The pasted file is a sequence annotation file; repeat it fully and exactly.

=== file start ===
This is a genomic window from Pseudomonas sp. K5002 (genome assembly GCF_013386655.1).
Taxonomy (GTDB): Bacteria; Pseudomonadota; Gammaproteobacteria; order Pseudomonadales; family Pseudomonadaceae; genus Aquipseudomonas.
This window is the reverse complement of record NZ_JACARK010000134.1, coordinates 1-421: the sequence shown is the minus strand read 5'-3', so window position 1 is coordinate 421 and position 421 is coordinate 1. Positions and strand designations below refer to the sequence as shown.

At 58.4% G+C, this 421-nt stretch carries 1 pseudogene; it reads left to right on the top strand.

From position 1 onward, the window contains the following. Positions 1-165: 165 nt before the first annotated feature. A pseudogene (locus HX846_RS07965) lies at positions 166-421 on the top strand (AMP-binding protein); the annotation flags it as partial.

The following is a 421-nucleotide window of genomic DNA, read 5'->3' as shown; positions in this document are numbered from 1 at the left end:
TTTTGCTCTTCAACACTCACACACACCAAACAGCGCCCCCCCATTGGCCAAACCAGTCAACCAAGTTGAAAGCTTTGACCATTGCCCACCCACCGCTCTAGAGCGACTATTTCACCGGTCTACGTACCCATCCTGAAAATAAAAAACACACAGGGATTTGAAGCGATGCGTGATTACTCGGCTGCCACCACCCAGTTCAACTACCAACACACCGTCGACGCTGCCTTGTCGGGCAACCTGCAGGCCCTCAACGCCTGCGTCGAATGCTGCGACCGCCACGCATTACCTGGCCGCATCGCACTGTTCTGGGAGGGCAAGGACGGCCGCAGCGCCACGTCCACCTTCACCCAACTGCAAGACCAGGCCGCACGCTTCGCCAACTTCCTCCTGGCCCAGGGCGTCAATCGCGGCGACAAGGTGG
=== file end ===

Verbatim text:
This is a genomic window from Pseudomonas sp. K5002 (genome assembly GCF_013386655.1).
Taxonomy (GTDB): Bacteria; Pseudomonadota; Gammaproteobacteria; order Pseudomonadales; family Pseudomonadaceae; genus Aquipseudomonas.
This window is the reverse complement of record NZ_JACARK010000134.1, coordinates 1-421: the sequence shown is the minus strand read 5'-3', so window position 1 is coordinate 421 and position 421 is coordinate 1. Positions and strand designations below refer to the sequence as shown.

At 58.4% G+C, this 421-nt stretch carries 1 pseudogene; it reads left to right on the top strand.

From position 1 onward, the window contains the following. Positions 1-165: 165 nt before the first annotated feature. A pseudogene (locus HX846_RS07965) lies at positions 166-421 on the top strand (AMP-binding protein); the annotation flags it as partial.

The following is a 421-nucleotide window of genomic DNA, read 5'->3' as shown; positions in this document are numbered from 1 at the left end:
TTTTGCTCTTCAACACTCACACACACCAAACAGCGCCCCCCCATTGGCCAAACCAGTCAACCAAGTTGAAAGCTTTGACCATTGCCCACCCACCGCTCTAGAGCGACTATTTCACCGGTCTACGTACCCATCCTGAAAATAAAAAACACACAGGGATTTGAAGCGATGCGTGATTACTCGGCTGCCACCACCCAGTTCAACTACCAACACACCGTCGACGCTGCCTTGTCGGGCAACCTGCAGGCCCTCAACGCCTGCGTCGAATGCTGCGACCGCCACGCATTACCTGGCCGCATCGCACTGTTCTGGGAGGGCAAGGACGGCCGCAGCGCCACGTCCACCTTCACCCAACTGCAAGACCAGGCCGCACGCTTCGCCAACTTCCTCCTGGCCCAGGGCGTCAATCGCGGCGACAAGGTGG